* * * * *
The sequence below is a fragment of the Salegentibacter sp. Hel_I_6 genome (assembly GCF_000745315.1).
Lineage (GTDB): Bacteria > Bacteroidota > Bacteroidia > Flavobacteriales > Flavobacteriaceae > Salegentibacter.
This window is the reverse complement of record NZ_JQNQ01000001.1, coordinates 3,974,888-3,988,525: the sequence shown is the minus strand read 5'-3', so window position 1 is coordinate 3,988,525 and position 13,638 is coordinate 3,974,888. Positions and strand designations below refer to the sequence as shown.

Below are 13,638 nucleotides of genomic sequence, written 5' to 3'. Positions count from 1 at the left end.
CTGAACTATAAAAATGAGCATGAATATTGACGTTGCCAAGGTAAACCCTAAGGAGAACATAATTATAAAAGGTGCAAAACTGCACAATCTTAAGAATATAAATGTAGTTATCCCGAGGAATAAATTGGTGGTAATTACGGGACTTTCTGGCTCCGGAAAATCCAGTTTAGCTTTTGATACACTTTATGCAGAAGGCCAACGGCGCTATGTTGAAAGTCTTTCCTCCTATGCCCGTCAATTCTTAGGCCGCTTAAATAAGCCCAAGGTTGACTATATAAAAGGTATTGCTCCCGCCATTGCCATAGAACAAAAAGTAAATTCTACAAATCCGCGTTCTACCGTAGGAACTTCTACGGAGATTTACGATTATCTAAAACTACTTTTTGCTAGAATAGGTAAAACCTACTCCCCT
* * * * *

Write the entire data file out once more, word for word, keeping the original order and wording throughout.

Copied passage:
The sequence below is a fragment of the Salegentibacter sp. Hel_I_6 genome (assembly GCF_000745315.1).
Lineage (GTDB): Bacteria > Bacteroidota > Bacteroidia > Flavobacteriales > Flavobacteriaceae > Salegentibacter.
This window is the reverse complement of record NZ_JQNQ01000001.1, coordinates 3,974,888-3,988,525: the sequence shown is the minus strand read 5'-3', so window position 1 is coordinate 3,988,525 and position 13,638 is coordinate 3,974,888. Positions and strand designations below refer to the sequence as shown.

Below are 13,638 nucleotides of genomic sequence, written 5' to 3'. Positions count from 1 at the left end.
CTGAACTATAAAAATGAGCATGAATATTGACGTTGCCAAGGTAAACCCTAAGGAGAACATAATTATAAAAGGTGCAAAACTGCACAATCTTAAGAATATAAATGTAGTTATCCCGAGGAATAAATTGGTGGTAATTACGGGACTTTCTGGCTCCGGAAAATCCAGTTTAGCTTTTGATACACTTTATGCAGAAGGCCAACGGCGCTATGTTGAAAGTCTTTCCTCCTATGCCCGTCAATTCTTAGGCCGCTTAAATAAGCCCAAGGTTGACTATATAAAAGGTATTGCTCCCGCCATTGCCATAGAACAAAAAGTAAATTCTACAAATCCGCGTTCTACCGTAGGAACTTCTACGGAGATTTACGATTATCTAAAACTACTTTTTGCTAGAATAGGTAAAACCTACTCCCCT